The suspiciously large first paycheck: how does this job scam work?

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A reader asks about a close call with a con artist

If you're looking for work in this economy you know you must be careful, because there exist plenty of scammers, thieves and con artists using fake job offers or help-wanted postings as bait to hook new victims.

You should never trust any new “job” where your boss expects you to send money to him, or otherwise shell out any of your own money before you can expect to get paid – but you must also beware of any job where you get a check before actually doing any work to earn it.

Two common types of job scams nowadays are the “advance-fee” or “check-cashing” scam, where the scammers' goal is to steal money from you; and various money-laundering scams, where you unwittingly help the thief steal money from someone else — and might actually face criminal charges as a result.

Sounded perfect

This week we heard from a reader named Suzanne, who lives in Hawaii and is looking for part-time housecleaning work. She answered an help-wanted ad for a job which she thought sounded perfect – until her first payment set off her personal scam alarms:

Hi. I'm so glad I read the story you wrote. Last year I responded to a post on Craigslist for a job cleaning a house prior to a family's moving to Hawaii for the husband's new job, and as their maid 2-3x week. If I agreed to [the job] terms, I was to provide my full name and address so his accountant could send me a check prior to cleaning the house, so I could purchase products to clean it after I viewed it with the realtor. About a day and half later I received a check for almost $3,000 from some solar water heating company on the mainland .... It seemed very odd and I chose not to do anything with the check. Later the same day the person I had been communicating with through emails wanted to know if I had received my check in the mail. I then went back to the Craigslist post and found it to be "flagged". To be absolutely sure I asked the check cashing place I use to cash my checks to verify the check. They called the "bank" the check was written on and her call went to a voicemail. It turned out to be fraudulent, as I assumed initially. My question is: how would they make money from me?


Since that $3,000 check turned out to be fraudulent, with no money to back it up (nor even a genuine bank behind it), it's a safe bet to say that Craigslist “job offer” Suzanne responded to was actually bait for an advance-fee check scam.

“Check scam” is a wide-ranging label referring to any type of scam that first requires the victim to mistake a fake check for a real one, or a bad check for a good one. The oldest, simplest form of check scam is to buy something and pay with a bad check, thus defrauding the seller of the value of whatever the check scammer bought.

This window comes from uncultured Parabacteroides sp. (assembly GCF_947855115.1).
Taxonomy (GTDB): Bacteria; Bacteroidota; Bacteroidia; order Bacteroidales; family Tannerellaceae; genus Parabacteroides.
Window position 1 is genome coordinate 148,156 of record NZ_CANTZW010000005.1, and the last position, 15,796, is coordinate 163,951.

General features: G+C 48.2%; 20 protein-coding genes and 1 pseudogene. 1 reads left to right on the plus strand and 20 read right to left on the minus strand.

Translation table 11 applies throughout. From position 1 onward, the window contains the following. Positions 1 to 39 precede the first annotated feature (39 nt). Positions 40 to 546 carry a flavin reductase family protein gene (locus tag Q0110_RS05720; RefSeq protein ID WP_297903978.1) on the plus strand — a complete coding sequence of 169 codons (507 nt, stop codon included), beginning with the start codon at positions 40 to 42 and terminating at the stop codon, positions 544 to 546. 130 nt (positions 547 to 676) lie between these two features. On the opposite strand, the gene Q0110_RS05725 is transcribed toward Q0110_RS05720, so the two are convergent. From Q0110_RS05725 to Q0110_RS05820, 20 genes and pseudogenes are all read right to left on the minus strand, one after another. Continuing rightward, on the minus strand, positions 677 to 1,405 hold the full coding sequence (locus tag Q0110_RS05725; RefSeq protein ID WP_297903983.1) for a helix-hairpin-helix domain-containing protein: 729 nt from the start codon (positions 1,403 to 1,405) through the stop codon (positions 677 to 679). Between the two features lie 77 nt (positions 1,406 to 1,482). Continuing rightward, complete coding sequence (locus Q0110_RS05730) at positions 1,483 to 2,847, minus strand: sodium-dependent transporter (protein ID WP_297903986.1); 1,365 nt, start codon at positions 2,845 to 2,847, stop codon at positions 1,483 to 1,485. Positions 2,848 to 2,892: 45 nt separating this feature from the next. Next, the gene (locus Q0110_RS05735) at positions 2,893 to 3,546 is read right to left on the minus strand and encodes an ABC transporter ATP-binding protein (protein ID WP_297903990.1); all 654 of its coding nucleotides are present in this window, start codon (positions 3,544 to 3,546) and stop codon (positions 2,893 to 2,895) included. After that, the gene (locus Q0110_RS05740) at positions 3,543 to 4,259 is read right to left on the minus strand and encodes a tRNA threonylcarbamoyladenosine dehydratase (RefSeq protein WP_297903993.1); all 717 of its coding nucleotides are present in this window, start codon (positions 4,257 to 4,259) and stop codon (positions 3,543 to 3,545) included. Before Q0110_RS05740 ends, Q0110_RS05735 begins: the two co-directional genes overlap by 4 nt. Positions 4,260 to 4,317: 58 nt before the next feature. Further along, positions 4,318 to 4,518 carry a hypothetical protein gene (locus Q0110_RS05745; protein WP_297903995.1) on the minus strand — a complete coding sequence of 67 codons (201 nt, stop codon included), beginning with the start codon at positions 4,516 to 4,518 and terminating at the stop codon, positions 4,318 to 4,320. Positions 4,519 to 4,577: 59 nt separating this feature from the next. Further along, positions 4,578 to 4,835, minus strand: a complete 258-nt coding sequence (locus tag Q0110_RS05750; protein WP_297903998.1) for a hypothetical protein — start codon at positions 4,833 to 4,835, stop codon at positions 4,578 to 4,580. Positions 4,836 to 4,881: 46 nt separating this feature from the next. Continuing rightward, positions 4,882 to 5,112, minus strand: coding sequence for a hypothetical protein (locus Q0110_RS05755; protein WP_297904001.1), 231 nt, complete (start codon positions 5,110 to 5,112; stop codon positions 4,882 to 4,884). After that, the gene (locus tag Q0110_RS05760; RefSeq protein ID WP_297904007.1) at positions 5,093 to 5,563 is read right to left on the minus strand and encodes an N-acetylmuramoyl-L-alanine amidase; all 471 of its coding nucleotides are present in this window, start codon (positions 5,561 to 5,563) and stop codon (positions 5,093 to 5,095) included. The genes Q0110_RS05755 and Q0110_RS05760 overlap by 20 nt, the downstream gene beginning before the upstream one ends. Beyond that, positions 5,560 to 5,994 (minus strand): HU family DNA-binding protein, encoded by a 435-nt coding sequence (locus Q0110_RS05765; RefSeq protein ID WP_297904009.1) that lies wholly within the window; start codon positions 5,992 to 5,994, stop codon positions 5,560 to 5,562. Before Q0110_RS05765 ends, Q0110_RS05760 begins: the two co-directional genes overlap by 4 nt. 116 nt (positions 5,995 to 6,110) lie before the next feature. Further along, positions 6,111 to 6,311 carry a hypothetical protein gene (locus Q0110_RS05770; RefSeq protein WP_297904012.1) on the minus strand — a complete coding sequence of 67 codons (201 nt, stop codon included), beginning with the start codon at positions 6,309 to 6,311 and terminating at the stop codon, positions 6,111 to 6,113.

"Direct sales"

In today's economy, the most common victims of that scam tend to be small-business owners, or “direct sales representatives” selling the likes of Avon or Mary Kay products from their homes — in other words, the people who are most likely to accept checks from strangers.

An advance fee scam is a check scam variant where the scammer sends you a bad check and then asks you to advance him some of the money you think you'll eventually get.  Of course, in such instances the scammer's goal is to convince you to advance him the money before you realize the check is no good.

If you sell Avon, for example, the scammer might place a large order with you, send a check for payment, and tell you he “accidentally” wrote the check for too much money... so, hey, why don't you just deposit that whole check in your account, then withdraw the extra money and wire it back to me? (And by the time you discover my check's no good, I'll be long gone and your money will be too, bwa ha ha!)

When that Craigslist scammer asked Suzanne if she'd received his check, his hope was that Suzanne would say yes without harboring any suspicions. Then the scammer would point out – quite reasonably – that $3,000 is far more money than one person requires to buy housecleaning supplies. Whoops! He “accidentally” sent Suzanne a check for too much money – but, hey, how about she just send him a couple hundred dollars and then keep the rest of the balance, for her troubles?

For any legitimate, non-scammy job, remember that money only ever flows in one direction: from boss to worker, from employer to employee. If you're expected to reverse that flow and send your money to someone else, it's guaranteed to be some type of scam.

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